“They’re dying,” the psychic said. “They’re looking for ah . . . a way to survive and they just can’t.” Their environment had started to deteriorate, and they had sent out people to find a new place to live. But now they could only wait for their people to return.
“Oh God, this is difficult,” the psychic eventually let out, frustrated and confused by what he was seeing. “It’s all very cosmic. It’s like space pictures.”
3- The CIA Contacted Police Psychics
When police officers started consulting psychics to solve crimes, the CIA was interested. While most of the world ridiculed these cops, the CIA took them seriously. After all, this was a chance to get a new perspective on their experiments.
CIA-funded researchers called these police officers and ran a study on their results. Eight out of 11 officers who had used psychics, the report said, were given “otherwise unknown information which was helpful to the case.” In three cases, they claimed that the psychics had found missing bodies.
The researchers wrote a guide on how to use psychics based on what the police told them. Psychic comments were general and had to be interpreted, they warned. Still, they recommended that psychics should be put to use. Psychics, the guide recommends, should be used when you need to decide which lead to focus on and when you need to find a missing person.
4- The CIA Used Psychics In Major Hostage Crises
The psychic warriors were used in real operations. By 1983, the CIA had already conducted 700 missions involving psychics, and according to the reports, their information was accurate 85 percent of the time. That made the psychics just as accurate as every other information-gathering technique at the CIA’s disposal.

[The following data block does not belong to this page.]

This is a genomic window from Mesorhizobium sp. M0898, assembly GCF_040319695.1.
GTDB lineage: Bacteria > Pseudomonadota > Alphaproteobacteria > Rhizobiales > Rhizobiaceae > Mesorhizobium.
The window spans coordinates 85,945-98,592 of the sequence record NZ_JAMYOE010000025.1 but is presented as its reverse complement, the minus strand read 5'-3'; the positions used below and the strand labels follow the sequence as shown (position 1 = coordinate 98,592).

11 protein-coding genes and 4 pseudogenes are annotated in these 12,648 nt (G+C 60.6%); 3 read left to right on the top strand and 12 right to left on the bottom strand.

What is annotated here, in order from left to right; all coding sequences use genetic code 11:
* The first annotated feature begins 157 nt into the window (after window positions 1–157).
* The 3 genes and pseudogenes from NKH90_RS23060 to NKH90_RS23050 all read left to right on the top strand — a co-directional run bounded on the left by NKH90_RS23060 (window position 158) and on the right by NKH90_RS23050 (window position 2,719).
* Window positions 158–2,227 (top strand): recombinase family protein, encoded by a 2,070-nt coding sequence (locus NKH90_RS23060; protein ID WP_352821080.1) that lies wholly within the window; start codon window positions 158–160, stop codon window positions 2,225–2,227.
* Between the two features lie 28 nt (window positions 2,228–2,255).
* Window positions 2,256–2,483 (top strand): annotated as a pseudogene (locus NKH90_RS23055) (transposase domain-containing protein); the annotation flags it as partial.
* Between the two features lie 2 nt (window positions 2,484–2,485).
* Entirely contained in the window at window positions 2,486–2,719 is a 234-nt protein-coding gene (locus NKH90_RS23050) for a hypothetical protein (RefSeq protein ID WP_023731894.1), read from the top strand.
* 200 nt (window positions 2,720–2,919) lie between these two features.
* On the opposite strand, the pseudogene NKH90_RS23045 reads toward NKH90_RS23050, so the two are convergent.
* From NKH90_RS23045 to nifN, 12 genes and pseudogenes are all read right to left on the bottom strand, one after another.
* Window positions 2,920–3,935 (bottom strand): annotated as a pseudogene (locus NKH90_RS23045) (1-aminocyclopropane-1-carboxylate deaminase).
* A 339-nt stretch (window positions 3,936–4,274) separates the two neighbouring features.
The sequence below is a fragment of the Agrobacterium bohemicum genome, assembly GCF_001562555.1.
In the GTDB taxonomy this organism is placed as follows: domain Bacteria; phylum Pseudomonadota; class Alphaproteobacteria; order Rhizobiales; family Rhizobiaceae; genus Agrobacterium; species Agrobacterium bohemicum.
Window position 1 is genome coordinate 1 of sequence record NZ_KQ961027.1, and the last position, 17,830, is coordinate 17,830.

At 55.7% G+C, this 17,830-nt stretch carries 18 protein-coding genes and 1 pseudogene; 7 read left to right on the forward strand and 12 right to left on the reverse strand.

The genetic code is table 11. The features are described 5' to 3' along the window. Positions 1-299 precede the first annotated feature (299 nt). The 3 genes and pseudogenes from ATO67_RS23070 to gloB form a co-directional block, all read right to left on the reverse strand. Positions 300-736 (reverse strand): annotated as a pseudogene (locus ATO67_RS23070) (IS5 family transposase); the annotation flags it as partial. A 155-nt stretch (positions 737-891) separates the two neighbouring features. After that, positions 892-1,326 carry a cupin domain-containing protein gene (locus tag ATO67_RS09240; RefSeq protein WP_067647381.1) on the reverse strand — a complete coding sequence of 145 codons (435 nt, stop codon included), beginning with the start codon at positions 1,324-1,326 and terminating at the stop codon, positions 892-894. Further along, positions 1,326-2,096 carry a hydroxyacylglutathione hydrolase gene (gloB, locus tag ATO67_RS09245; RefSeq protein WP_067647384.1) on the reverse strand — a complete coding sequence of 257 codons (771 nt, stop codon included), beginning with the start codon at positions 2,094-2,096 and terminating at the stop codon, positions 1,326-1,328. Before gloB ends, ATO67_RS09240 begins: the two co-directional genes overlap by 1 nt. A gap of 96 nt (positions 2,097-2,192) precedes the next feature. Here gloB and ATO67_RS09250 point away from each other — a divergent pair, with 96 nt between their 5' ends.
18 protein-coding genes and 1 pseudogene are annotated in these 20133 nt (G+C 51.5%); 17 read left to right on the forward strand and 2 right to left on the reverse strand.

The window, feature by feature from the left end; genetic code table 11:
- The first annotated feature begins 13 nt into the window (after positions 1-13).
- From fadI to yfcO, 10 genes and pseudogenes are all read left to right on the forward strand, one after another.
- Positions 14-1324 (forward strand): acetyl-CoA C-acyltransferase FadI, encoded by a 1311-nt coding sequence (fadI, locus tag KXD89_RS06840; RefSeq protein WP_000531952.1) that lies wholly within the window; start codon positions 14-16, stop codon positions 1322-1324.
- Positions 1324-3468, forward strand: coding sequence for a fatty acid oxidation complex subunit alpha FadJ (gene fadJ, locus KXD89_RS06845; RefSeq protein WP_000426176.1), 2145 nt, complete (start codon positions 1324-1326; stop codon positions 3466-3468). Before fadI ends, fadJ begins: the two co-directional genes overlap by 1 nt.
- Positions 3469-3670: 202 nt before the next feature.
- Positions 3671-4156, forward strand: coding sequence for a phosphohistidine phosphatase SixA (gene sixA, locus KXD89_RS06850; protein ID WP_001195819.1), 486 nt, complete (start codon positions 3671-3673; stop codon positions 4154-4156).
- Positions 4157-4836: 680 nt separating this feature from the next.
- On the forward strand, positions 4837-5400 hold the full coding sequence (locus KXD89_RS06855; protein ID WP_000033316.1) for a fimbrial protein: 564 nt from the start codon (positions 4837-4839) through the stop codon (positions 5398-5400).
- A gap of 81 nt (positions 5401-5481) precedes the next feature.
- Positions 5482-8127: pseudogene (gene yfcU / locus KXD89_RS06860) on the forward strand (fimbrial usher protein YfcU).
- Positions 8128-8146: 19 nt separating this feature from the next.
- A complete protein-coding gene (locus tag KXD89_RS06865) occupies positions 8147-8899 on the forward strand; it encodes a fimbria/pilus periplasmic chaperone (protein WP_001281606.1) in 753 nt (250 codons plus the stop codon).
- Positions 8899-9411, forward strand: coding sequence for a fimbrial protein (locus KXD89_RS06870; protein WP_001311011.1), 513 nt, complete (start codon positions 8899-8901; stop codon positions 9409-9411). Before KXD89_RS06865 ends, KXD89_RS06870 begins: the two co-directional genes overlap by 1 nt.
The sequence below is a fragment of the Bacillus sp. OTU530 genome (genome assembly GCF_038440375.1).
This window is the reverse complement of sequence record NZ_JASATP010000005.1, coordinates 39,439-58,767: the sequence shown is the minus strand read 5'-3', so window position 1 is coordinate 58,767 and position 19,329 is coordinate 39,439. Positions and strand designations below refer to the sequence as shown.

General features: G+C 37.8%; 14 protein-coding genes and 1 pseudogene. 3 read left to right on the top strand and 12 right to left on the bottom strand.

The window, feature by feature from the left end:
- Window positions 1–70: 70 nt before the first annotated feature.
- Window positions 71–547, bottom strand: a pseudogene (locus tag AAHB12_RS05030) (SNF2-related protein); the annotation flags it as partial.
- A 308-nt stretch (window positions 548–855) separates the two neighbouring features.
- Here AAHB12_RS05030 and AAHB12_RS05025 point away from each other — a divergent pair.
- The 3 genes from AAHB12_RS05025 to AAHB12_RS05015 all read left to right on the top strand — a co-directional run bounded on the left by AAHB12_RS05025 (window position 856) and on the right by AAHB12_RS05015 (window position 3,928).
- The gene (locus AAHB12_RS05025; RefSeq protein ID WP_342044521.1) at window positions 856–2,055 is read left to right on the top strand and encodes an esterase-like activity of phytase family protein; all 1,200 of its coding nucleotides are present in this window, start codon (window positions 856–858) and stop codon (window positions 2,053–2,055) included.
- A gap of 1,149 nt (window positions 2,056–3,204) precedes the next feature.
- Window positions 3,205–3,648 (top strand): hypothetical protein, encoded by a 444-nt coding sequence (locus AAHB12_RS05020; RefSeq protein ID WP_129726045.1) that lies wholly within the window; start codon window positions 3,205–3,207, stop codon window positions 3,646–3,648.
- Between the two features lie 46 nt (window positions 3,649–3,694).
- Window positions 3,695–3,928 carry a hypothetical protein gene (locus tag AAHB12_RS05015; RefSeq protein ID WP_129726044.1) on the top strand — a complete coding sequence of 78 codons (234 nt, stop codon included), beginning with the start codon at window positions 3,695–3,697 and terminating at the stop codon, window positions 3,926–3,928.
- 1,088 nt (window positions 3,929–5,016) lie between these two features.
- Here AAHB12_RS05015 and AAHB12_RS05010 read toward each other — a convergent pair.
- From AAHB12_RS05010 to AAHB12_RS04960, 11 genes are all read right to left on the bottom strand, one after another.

When Colonel William R. Higgins was kidnapped in Lebanon, psychics identified where he was being held and described the buildings in the town. They reported on his captors’ movements—all before the CIA actually found them.
The CIA doesn’t seem to have acted on the information. Higgins was killed by his captors. When his body was found, though, the CIA found out that their psychics had been right about where he was being held.
5- Experiments In Telekinesis
The CIA didn’t stop at remote viewing. They were also interested in telekinetic powers and teleportation. While there’s less declassified information available on these experiments, they seem to have made some major breakthroughs.
The CIA conducted and funded several experiments testing stage magician Uri Geller’s ability to use psychic powers. In their most controlled test with their most skeptical scientist, they still reported that Geller could bend a strip of metal by 10 degrees.
But they didn’t just look at him. The CIA brought in other psychics, too, including a 13-year-old boy named Stephen who came in with his parents. Stephen, like Geller, was able to bend aluminum with his mind, and the CIA ran scientific tests on how the metal had shifted. In another experiment, the CIA found that Jean-Pierre Girard could use his mind to change the thickness of a strip of metal without even bending the metal.